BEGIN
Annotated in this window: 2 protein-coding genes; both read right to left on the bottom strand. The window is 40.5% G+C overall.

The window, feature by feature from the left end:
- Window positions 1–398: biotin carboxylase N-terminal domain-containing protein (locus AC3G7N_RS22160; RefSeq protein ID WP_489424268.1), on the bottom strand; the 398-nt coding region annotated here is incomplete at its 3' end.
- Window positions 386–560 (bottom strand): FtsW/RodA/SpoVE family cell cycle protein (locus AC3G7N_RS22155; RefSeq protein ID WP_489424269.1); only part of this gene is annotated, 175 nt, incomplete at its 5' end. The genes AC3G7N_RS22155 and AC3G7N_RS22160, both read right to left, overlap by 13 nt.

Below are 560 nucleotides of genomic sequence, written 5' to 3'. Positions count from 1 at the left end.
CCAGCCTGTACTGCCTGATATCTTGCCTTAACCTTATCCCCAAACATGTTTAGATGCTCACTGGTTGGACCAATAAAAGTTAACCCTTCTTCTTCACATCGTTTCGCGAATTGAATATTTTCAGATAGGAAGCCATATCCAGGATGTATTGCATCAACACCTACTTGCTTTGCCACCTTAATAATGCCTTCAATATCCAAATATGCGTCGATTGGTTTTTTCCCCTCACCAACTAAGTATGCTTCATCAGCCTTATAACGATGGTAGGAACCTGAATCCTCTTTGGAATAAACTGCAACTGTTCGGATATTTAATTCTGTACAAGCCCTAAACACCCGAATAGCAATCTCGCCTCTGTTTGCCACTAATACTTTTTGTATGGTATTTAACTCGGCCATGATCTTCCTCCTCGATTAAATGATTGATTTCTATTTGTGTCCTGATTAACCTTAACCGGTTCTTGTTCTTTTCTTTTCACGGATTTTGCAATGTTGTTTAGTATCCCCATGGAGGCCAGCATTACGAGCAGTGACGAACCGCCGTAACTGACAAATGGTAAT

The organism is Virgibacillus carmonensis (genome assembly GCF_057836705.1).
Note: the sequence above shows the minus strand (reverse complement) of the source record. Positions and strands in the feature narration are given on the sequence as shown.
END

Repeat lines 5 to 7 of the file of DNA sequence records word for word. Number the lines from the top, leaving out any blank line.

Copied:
Below are 560 nucleotides of genomic sequence, written 5' to 3'. Positions count from 1 at the left end.
CCAGCCTGTACTGCCTGATATCTTGCCTTAACCTTATCCCCAAACATGTTTAGATGCTCACTGGTTGGACCAATAAAAGTTAACCCTTCTTCTTCACATCGTTTCGCGAATTGAATATTTTCAGATAGGAAGCCATATCCAGGATGTATTGCATCAACACCTACTTGCTTTGCCACCTTAATAATGCCTTCAATATCCAAATATGCGTCGATTGGTTTTTTCCCCTCACCAACTAAGTATGCTTCATCAGCCTTATAACGATGGTAGGAACCTGAATCCTCTTTGGAATAAACTGCAACTGTTCGGATATTTAATTCTGTACAAGCCCTAAACACCCGAATAGCAATCTCGCCTCTGTTTGCCACTAATACTTTTTGTATGGTATTTAACTCGGCCATGATCTTCCTCCTCGATTAAATGATTGATTTCTATTTGTGTCCTGATTAACCTTAACCGGTTCTTGTTCTTTTCTTTTCACGGATTTTGCAATGTTGTTTAGTATCCCCATGGAGGCCAGCATTACGAGCAGTGACGAACCGCCGTAACTGACAAATGGTAAT

The organism is Virgibacillus carmonensis (genome assembly GCF_057836705.1).